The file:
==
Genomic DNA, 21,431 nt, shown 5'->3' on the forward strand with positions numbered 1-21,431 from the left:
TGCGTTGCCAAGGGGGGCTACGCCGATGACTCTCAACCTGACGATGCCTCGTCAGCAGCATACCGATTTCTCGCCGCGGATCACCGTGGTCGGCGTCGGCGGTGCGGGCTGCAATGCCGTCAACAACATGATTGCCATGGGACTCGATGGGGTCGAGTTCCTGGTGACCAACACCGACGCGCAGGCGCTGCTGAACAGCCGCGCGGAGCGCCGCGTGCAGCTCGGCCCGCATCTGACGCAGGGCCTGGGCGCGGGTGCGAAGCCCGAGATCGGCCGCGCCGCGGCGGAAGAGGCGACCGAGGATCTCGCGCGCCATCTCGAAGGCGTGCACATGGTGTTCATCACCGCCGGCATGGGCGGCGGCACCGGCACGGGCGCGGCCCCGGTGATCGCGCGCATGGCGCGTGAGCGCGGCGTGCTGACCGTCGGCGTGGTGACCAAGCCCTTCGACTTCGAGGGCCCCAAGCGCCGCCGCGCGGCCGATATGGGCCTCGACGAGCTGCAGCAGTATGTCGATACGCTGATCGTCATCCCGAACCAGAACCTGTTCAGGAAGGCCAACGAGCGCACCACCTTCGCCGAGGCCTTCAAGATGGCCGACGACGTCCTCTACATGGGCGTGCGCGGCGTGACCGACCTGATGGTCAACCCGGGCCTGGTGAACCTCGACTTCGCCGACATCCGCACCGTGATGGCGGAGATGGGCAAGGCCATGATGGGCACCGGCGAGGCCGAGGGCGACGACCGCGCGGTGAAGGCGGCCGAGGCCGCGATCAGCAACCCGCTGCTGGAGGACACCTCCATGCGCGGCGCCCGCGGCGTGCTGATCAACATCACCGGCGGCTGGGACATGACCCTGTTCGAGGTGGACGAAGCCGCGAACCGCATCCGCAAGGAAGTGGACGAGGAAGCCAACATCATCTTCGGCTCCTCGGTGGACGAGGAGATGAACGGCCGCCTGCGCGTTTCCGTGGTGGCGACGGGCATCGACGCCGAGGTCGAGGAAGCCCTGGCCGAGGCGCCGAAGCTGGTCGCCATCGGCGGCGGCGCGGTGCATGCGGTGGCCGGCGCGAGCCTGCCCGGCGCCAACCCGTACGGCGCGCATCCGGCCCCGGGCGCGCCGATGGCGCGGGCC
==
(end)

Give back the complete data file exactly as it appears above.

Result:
Genomic DNA, 21,431 nt, shown 5'->3' on the forward strand with positions numbered 1-21,431 from the left:
TGCGTTGCCAAGGGGGGCTACGCCGATGACTCTCAACCTGACGATGCCTCGTCAGCAGCATACCGATTTCTCGCCGCGGATCACCGTGGTCGGCGTCGGCGGTGCGGGCTGCAATGCCGTCAACAACATGATTGCCATGGGACTCGATGGGGTCGAGTTCCTGGTGACCAACACCGACGCGCAGGCGCTGCTGAACAGCCGCGCGGAGCGCCGCGTGCAGCTCGGCCCGCATCTGACGCAGGGCCTGGGCGCGGGTGCGAAGCCCGAGATCGGCCGCGCCGCGGCGGAAGAGGCGACCGAGGATCTCGCGCGCCATCTCGAAGGCGTGCACATGGTGTTCATCACCGCCGGCATGGGCGGCGGCACCGGCACGGGCGCGGCCCCGGTGATCGCGCGCATGGCGCGTGAGCGCGGCGTGCTGACCGTCGGCGTGGTGACCAAGCCCTTCGACTTCGAGGGCCCCAAGCGCCGCCGCGCGGCCGATATGGGCCTCGACGAGCTGCAGCAGTATGTCGATACGCTGATCGTCATCCCGAACCAGAACCTGTTCAGGAAGGCCAACGAGCGCACCACCTTCGCCGAGGCCTTCAAGATGGCCGACGACGTCCTCTACATGGGCGTGCGCGGCGTGACCGACCTGATGGTCAACCCGGGCCTGGTGAACCTCGACTTCGCCGACATCCGCACCGTGATGGCGGAGATGGGCAAGGCCATGATGGGCACCGGCGAGGCCGAGGGCGACGACCGCGCGGTGAAGGCGGCCGAGGCCGCGATCAGCAACCCGCTGCTGGAGGACACCTCCATGCGCGGCGCCCGCGGCGTGCTGATCAACATCACCGGCGGCTGGGACATGACCCTGTTCGAGGTGGACGAAGCCGCGAACCGCATCCGCAAGGAAGTGGACGAGGAAGCCAACATCATCTTCGGCTCCTCGGTGGACGAGGAGATGAACGGCCGCCTGCGCGTTTCCGTGGTGGCGACGGGCATCGACGCCGAGGTCGAGGAAGCCCTGGCCGAGGCGCCGAAGCTGGTCGCCATCGGCGGCGGCGCGGTGCATGCGGTGGCCGGCGCGAGCCTGCCCGGCGCCAACCCGTACGGCGCGCATCCGGCCCCGGGCGCGCCGATGGCGCGGGCC